The boy pointed with absolute certainty.
Fifty feet from where he and his classmates were being taught about the dangers of unexploded ordnance lay a high-explosive fragmentation bomb dropped by the Americans during the Vietnam War.
After all these years the BLU-26 cluster bomb was hard to spot but ten-year-old Vieng had recognized it in an illustration shown to the schoolchildren during the lesson.
Asked where he had seen such a thing, astonishingly he didn’t have to go any further than the school playground to answer that question.
And Vieng wasn’t finished. Fifty feet further away he led us to another cluster bomb, and then another.
The school tutorial that morning was conducted by a British charity called the Mines Advisory Group, or MAG for short.
Having just been shown three examples of what they were talking about within a stone’s throw of where they were, MAG called in a bomb disposal team and destroyed the ordnance with controlled explosions.
From a safe distance the children were allowed to watch. Understandably, Vieng looked pleased with himself. He had illustrated the point perfectly - in Khammouane Province there are unexploded bombs everywhere.
Between 1964 and 1973 the CIA directed a secret war that saw American warplanes drop 270 million bombs on Laos.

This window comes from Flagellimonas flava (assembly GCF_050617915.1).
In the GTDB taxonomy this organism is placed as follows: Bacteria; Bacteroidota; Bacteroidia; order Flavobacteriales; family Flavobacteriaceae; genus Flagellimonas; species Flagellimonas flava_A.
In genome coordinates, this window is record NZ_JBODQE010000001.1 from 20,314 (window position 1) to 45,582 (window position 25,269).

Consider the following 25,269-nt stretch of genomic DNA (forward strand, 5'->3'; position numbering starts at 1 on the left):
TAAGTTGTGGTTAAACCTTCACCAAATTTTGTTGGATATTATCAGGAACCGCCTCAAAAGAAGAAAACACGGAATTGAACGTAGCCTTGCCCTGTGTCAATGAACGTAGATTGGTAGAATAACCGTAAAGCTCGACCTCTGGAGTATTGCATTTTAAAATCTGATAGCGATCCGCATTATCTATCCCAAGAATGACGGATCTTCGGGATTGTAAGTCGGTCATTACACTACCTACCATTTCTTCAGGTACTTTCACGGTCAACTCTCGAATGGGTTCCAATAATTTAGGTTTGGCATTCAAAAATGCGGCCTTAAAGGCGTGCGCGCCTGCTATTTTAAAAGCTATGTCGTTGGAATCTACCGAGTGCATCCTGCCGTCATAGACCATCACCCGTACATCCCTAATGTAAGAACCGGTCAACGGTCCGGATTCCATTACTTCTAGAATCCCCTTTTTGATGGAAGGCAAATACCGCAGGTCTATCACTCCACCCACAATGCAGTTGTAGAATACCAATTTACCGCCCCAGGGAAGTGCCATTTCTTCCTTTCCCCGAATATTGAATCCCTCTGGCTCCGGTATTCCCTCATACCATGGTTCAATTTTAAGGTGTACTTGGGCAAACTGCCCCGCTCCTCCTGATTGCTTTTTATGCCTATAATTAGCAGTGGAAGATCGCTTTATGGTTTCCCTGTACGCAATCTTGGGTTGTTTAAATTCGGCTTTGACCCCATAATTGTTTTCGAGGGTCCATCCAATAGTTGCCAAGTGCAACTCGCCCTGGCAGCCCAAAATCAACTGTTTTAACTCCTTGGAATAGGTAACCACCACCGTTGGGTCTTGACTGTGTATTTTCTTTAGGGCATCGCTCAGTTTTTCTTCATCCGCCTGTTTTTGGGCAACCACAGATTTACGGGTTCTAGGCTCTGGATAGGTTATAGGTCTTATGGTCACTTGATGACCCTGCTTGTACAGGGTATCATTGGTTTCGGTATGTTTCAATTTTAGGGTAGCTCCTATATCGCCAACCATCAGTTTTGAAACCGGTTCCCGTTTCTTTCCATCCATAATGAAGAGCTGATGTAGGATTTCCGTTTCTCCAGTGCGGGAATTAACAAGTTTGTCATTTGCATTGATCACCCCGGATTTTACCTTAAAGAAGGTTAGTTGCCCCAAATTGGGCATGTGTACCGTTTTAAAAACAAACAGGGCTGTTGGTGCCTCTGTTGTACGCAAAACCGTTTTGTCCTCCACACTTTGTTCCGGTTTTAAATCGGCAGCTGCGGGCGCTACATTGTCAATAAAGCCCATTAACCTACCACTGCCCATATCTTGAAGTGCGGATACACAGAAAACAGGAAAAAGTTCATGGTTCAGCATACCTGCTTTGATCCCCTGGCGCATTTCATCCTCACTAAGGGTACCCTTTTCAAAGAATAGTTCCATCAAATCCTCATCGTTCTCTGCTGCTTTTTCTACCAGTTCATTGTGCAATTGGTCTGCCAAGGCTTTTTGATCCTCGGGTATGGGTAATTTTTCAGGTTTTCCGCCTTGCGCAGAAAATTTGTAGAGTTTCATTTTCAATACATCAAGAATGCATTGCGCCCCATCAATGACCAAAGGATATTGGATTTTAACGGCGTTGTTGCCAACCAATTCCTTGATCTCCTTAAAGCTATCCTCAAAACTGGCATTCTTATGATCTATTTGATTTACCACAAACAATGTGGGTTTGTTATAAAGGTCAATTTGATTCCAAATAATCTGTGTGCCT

That’s more than the Americans dropped globally during the Second World War.
Laos is the most bombed country on earth.
The Americans were trying to put out of action the Ho Chi Minh trail, the essential logistical corridor that ran through Laos and allowed the North Vietnamese to keep their forces in South Vietnam fully supplied.
The problem is that roughly a third of the bombs they dropped on Laos failed to go off.
The war’s legacy in Laos was 80 million unexploded pieces of ordnance.
Since the war’s end thousands of people have been killed.
We met a couple who lost two of their sons to a cluster bomb they found in the forest and picked up.
- ITV News Senior International Correspondent John Irvine explains the impact of the bombs year after the end of the war
There are so many bombs lying around we lost count of the number of controlled explosions that MAG had to initiate.
During the war the villagers of Khammouane had to retreat into caves to live.
We met one woman who told me that when the war ended and they were able to leave their cave her husband went into the forest to retrieve aluminium remnants of the air raids.
He collected bits of downed planes and spent ordnance.
He hammered the aluminium pieces flat and used them to cover the outside of their home on stilts.
One of the old stickers on the wall is still legible. The cladding was made by Northrop Grumman.
Since MAG and other expert groups saving lives here began their clearance work 25 years ago they have made safe something like 1.4 million bombs.
That leaves roughly 78.5 million to go.